Page 28: of Maritime Reporter Magazine (June 1989)

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U.S. SHIPBUILDING (continued) ing & Repair, Savannah, Ga., and

HBC Barge of Brownsville, Pa.

Trinity has just recently signed a letter of intent to purchase the former Bethlehem-Beaumont ship- yard in Texas. The Trinity Marine

Group has an impressive orderbook, with vessels ranging in size from a 33-foot tugboat for the Panama Ca- nal Commission to a 224-foot ocean surveillance ship for the U.S. Navy.

Among the notable deliveries were: the 183-foot dinner boat Cali- fornia Hornblower for Hornblower

Dining Yachts of California, from

Moss Point Marine; the 232-passen- ger, high-speed ferry Caribe Tide, built by Equitable Shipyards; and the 224-foot T-AGOS USNS Ad- venturous, from Halter Marine.

The Halter Marine yard was also awarded a $20.9-million contract to build a 263-foot oceanographic re- search vessel for the U.S. Navy. The

A-GOR-23 will be operated by the

University of Washington.

SeaArk Marine, Inc., formerly

MonArk Boat Co., Little Rock, Ark., has recently delivered the first five high-speed patrols boats to the El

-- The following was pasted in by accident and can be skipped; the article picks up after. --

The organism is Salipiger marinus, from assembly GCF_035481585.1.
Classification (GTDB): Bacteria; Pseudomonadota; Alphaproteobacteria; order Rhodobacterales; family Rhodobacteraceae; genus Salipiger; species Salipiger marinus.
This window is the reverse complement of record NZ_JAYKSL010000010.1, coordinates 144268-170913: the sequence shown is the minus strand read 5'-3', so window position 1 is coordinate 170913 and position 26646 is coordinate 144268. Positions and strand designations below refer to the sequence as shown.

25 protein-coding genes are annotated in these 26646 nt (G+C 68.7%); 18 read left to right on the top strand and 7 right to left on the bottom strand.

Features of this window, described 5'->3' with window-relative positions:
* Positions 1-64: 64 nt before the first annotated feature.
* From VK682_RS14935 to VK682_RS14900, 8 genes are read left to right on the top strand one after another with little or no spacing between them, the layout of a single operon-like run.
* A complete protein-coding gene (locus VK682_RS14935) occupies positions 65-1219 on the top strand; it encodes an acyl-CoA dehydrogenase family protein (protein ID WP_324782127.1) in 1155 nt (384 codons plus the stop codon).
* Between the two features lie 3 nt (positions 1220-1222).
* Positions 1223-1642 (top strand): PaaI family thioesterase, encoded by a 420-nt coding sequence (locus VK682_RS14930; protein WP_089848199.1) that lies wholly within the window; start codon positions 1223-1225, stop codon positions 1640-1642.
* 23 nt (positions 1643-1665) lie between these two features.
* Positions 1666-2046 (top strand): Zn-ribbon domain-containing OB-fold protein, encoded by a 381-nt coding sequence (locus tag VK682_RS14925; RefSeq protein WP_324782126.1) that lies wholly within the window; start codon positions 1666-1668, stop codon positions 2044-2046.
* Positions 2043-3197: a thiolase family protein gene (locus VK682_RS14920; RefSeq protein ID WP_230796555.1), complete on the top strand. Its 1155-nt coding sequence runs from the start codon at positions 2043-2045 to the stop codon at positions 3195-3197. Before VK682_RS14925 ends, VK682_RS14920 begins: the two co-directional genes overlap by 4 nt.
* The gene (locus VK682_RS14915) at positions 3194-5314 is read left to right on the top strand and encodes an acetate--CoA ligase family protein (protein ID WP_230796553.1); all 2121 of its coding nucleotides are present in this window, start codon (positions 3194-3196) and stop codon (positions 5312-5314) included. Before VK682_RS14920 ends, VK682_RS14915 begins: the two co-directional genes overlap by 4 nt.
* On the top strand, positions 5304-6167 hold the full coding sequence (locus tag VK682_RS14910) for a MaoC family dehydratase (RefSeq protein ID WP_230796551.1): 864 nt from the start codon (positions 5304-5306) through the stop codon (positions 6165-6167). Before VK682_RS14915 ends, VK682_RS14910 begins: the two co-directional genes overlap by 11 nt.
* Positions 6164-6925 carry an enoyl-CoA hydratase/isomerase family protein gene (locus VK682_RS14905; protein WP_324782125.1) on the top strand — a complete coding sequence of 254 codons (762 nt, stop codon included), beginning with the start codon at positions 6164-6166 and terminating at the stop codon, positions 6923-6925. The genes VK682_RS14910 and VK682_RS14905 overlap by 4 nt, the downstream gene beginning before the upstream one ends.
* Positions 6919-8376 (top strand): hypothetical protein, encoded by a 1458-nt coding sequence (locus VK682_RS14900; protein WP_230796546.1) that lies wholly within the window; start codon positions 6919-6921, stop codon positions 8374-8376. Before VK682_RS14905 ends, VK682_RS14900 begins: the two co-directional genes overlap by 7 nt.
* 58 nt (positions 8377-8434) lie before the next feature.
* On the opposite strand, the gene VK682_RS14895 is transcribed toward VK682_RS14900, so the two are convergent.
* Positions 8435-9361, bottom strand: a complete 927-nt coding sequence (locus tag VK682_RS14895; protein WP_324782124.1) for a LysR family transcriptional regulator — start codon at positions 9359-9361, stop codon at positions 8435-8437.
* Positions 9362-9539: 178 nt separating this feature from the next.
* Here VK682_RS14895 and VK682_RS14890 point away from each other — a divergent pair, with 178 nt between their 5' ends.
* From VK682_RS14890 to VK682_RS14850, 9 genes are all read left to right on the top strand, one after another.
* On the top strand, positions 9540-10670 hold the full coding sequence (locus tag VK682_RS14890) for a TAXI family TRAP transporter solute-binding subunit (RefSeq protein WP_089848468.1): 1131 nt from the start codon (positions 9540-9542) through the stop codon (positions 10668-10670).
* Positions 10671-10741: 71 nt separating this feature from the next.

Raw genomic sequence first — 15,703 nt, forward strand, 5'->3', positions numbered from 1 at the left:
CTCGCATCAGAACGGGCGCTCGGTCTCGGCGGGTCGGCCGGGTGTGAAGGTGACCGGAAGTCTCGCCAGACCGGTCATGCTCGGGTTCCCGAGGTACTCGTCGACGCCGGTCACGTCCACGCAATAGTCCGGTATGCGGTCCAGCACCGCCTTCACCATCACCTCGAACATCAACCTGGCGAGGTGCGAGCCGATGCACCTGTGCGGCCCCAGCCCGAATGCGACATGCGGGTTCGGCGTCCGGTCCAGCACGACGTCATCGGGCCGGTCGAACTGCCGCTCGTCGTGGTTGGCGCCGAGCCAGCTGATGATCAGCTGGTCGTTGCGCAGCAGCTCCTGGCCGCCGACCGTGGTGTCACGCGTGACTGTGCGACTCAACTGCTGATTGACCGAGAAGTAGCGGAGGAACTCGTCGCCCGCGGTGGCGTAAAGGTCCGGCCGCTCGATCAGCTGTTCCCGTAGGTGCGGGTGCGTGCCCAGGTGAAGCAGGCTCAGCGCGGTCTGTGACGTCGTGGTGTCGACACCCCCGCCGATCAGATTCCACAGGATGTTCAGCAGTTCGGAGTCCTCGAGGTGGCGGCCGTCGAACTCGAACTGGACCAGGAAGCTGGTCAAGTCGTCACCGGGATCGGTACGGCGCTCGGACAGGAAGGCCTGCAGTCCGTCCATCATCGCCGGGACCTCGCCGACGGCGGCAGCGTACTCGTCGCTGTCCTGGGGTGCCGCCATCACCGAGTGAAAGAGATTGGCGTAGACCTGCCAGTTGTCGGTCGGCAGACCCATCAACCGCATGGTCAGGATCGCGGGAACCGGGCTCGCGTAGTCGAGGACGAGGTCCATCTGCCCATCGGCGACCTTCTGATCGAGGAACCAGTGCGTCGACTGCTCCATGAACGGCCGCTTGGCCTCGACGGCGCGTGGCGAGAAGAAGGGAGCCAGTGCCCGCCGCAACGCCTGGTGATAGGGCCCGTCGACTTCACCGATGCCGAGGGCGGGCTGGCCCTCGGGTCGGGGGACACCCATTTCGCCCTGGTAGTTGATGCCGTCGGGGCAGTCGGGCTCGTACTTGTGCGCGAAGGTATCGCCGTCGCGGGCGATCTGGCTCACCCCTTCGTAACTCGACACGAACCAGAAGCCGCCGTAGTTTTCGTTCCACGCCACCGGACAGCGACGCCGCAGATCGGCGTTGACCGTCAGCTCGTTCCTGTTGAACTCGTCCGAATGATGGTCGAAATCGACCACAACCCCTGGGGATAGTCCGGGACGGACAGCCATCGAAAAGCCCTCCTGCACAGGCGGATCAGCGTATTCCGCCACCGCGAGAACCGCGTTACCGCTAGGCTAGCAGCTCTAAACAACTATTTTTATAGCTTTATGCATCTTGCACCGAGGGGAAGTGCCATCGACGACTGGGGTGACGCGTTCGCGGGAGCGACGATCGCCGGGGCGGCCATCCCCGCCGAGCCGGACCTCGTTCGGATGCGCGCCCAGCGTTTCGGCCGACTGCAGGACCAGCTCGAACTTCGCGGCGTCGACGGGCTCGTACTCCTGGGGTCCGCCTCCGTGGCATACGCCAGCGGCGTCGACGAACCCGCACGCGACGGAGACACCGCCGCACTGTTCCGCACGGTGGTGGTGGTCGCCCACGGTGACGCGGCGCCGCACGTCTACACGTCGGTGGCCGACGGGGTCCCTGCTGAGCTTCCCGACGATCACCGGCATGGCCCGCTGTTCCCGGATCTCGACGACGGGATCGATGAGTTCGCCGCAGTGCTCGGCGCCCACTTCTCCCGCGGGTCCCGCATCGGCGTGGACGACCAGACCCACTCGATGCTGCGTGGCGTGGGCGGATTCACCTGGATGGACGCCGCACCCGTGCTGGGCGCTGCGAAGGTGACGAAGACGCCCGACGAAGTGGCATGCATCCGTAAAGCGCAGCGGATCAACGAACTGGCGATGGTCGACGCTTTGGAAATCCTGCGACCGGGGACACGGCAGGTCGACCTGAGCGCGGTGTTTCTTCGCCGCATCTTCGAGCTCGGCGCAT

Salvadorian Navy. The work is be- ing performed under a $3.7-million, ten-vessel contract.

Robert E. Derecktor Ship- yards of Rhode Island is pre- sently constructing five large harbor tugboats for the U.S. Army. The contract contains options for a total of ten vessels, which, if exercised, would bring its value to $36 mil- lion.

Textron Marine Systems,

New Orleans, La., was awarded a $225-million contract by the Navy to build a series of 12 LCAC (Land- ing Craft, Air Cushion vehicles).

The contract options could bring the value of the award up to be- tween $400 million and $500 mil- lion. TMS has delivered 14 LCACs to the Navy and is currently build- ing 10 others.

Gulf Craft of Patterson, La., de- livered the 155-foot crewboat Aaron





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McCall to McCall Enterprises of

Cameron, La. The unique feature of the crewboat is her six Cummins propulsion engines.

Boatbuilder Munson Manufac- turing of Edmonds, Wash., deliv- ered the multipurpose fireboat

Phoenix III to the San Francisco

International Airport authorities. In addition, The Washington yard de- livered the high-speed passenger boat Yukon Queen to Holland

America Lines-Westours for opera- tion in Alaska.

Growth In

Fishing Vessel Construction

Last year saw the revival of the